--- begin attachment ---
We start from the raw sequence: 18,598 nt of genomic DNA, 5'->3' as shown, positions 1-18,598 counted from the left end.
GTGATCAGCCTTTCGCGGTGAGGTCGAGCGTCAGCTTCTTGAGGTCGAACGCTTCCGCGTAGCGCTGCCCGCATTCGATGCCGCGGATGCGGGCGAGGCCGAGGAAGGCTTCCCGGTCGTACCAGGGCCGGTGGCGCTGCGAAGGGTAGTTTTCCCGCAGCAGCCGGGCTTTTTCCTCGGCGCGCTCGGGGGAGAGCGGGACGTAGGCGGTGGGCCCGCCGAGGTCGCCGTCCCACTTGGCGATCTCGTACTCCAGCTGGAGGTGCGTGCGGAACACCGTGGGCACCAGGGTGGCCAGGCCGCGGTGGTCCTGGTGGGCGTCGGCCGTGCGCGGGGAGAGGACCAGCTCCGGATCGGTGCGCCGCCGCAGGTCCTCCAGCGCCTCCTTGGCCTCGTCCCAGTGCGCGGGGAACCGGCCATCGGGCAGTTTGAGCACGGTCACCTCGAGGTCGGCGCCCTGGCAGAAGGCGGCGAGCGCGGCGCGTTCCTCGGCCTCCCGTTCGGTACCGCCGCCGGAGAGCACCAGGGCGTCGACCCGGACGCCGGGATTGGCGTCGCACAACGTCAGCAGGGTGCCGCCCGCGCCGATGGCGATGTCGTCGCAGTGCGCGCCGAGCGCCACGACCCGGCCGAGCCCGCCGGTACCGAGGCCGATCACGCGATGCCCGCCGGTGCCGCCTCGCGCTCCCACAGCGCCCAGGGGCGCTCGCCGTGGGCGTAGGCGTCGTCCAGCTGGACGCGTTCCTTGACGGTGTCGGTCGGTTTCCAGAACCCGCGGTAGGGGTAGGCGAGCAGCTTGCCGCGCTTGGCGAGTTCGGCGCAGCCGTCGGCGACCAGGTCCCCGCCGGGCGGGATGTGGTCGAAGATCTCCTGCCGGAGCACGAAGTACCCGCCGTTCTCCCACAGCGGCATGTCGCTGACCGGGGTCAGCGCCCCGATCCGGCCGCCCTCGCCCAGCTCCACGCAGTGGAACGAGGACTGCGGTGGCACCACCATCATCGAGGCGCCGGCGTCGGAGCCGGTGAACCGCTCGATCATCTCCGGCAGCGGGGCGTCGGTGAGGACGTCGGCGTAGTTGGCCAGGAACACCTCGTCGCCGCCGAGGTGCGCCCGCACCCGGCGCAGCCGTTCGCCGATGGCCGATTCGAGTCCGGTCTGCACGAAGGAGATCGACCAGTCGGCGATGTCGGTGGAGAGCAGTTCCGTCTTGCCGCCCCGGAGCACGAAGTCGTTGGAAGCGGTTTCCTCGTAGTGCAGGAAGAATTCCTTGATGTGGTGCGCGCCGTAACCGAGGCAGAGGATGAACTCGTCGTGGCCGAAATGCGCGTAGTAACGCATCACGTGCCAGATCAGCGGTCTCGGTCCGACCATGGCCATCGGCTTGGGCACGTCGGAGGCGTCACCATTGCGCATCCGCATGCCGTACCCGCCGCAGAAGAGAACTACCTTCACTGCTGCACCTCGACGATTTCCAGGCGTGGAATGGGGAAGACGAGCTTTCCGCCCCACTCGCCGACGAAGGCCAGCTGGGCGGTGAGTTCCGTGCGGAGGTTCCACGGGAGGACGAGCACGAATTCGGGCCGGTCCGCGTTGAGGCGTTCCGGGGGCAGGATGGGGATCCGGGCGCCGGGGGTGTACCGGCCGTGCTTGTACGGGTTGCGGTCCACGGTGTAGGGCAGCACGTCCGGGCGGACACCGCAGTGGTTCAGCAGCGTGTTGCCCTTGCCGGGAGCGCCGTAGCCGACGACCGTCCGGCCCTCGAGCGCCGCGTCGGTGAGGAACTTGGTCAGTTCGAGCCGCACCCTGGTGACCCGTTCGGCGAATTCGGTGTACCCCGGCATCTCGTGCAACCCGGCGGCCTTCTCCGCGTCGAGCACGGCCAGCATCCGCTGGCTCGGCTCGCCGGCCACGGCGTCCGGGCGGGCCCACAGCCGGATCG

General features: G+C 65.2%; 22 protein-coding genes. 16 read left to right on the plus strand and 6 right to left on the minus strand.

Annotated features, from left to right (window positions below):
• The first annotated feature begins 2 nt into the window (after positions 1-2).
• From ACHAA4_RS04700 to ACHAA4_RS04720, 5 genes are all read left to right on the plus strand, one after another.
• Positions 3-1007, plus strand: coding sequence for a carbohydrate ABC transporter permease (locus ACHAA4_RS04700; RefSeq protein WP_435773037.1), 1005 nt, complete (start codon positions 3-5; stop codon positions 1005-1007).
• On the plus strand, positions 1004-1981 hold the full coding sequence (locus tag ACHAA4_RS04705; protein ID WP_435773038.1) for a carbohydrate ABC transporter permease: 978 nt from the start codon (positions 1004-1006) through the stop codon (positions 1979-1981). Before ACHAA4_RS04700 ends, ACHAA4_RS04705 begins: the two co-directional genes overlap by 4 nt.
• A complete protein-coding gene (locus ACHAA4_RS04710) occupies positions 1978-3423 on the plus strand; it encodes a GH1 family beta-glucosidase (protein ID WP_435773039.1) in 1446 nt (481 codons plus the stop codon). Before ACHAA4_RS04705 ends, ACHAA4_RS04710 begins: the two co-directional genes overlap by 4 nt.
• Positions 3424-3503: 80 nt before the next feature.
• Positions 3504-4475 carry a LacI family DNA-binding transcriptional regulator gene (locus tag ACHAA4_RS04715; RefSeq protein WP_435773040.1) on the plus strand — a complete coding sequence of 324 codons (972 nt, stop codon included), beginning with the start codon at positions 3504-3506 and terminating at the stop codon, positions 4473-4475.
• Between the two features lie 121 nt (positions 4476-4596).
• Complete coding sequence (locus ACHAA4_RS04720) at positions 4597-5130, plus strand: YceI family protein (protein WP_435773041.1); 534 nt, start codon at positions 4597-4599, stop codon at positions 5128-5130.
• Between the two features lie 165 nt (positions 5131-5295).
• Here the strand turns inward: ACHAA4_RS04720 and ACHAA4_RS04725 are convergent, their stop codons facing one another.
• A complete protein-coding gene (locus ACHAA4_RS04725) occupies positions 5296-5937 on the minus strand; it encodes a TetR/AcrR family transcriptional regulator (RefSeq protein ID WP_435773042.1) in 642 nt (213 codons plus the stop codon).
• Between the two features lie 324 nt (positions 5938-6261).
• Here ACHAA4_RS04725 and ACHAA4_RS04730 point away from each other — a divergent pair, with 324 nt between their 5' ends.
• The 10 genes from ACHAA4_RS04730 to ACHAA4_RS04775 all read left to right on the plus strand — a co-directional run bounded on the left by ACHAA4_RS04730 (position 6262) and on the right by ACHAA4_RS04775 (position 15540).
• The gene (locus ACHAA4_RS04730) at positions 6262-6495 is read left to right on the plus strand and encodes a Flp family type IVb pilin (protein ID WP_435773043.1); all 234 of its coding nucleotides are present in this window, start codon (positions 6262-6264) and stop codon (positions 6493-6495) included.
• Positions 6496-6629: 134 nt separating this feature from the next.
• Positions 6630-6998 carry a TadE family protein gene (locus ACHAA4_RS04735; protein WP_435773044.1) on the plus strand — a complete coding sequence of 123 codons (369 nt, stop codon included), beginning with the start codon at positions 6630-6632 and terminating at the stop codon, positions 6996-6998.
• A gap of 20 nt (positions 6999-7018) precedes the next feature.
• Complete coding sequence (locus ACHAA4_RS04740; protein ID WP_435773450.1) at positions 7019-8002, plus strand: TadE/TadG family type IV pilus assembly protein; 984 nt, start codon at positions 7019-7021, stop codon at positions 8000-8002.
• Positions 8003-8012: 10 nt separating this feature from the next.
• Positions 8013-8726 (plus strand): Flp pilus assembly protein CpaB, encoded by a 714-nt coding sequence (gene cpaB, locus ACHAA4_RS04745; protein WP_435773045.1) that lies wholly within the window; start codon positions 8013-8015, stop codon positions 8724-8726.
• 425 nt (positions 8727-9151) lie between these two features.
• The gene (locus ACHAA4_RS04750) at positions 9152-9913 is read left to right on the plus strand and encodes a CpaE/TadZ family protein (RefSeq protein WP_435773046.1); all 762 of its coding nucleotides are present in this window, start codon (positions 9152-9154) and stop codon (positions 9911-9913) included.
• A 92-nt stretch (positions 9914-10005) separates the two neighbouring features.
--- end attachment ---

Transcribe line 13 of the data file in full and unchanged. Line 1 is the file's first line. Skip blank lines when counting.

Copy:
• Complete coding sequence (locus ACHAA4_RS04720) at positions 4597-5130, plus strand: YceI family protein (protein WP_435773041.1); 534 nt, start codon at positions 4597-4599, stop codon at positions 5128-5130.